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RT.X10 is Matrox's second dual-stream editing card using software Codecs
to take advantage of fast, modern processors. We check out how this
more downmarket newcomer compares with its recently launched big brother,
Matrox has a plan
to take over the world of desktop video editing using what it calls
the Power of X. This has nothing to do with cartoon heroes with superpowers.
Realising that time is fast running out for hardware editing solutions,
the company has made a radical leap to software, in order to take advantage
of the exponential growth (to the power of X) in processor capability.
Matrox kicked off its global domination strategy with the RT.X100. This
is aimed at a slightly higher, semi-professional market than its previous
prosumer real-time editing products, such as the RT2500. Now, with the
RT.X10, Matrox is targeting the hobbyist sector. The RT.X10 is intended
to provide an upgrade path for editors who find themselves limited by
a basic OHCI FireWire card paired with entry-level software.
The X10 hardware doesn't look that different to the X100, apart from
a tell-tale vacant space where a large chip obviously could have been.
The X10 doesnít have the C-Cube silicon found on all previous
Matrox RT boards, although it does still carry a Matrox graphics accelerator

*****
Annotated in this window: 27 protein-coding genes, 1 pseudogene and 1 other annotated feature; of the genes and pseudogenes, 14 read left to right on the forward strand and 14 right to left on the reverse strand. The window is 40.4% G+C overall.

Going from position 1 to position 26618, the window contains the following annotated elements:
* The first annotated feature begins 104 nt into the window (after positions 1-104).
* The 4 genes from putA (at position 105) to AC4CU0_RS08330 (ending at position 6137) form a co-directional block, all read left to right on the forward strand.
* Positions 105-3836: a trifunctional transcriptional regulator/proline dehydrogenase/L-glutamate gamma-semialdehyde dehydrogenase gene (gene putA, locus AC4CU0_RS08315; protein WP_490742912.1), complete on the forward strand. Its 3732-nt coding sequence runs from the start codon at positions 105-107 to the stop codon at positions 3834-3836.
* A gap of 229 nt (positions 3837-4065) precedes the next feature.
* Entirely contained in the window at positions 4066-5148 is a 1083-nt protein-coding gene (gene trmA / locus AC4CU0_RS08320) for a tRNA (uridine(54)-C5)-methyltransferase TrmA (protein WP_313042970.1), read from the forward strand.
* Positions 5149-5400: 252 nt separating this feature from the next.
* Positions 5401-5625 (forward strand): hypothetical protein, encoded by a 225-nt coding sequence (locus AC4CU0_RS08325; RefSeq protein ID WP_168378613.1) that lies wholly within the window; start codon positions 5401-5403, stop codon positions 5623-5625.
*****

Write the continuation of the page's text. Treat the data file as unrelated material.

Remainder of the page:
to process the real-time 3D effects. All video compression and decompression
duties have been shifted over to the host CPU, including output. The
result is that two of the X100's most welcome features - real-time DV
and MPEG-2 IBP output - are not available on the X10. The absence of
the C-Cube also means that itís not possible to capture straight
to MPEG-2 IBP either, confirming this card's less professional orientation.
As with the X100, the host CPU is also called upon to perform a few
extra real-time effects.
While the RT.X100 is a clear winner in its class, the RT.X10's position
is a little more complicated. This isn't really to do with the card
itself, although the lack of real-time chroma and luma keying are significant
negatives. Indeed, the X10 is currently the most powerful editing card
available for the money, with the DV500 DVD well behind in terms of
What does limit the X10's potential is its lack of compatibility with
many low-cost Athlon systems based on VIA KT chipsets. The various versions
of KT are at the heart of most Athlon motherboards. However, Pentium
4s are coming down in price, and most of Intel's standard chipsets for
the P4 processor are on the X10's compatible list.
So, although the chosen hardware platform must be compatible, the X10
still sets a new price point for real-time editing, and we can't wait
to see how Matrox's competitors respond. Although some time in the future,
the X10's major competitor won't be hardware at all, but software. For
now, though, it represents the cheapest route to powerful real-time
Read the full
review in December 2002's Computer Video magazine.
Reviewed in December's issue:
burns its fingers
WD 200GByte EIDE drives from £300
Panasonic turns nasty
Multicam support for Canopus Storm and RexRT Pro
Dazzle RT on a laptop
Low-cost PAL/NTSC converter
DV edit-ready Samsung laptops
£70 software-only editing bundle
Canopus ProCoder V1.2 with streaming enhancements and HD support
Mac OS support for TerraTec 4G sound cards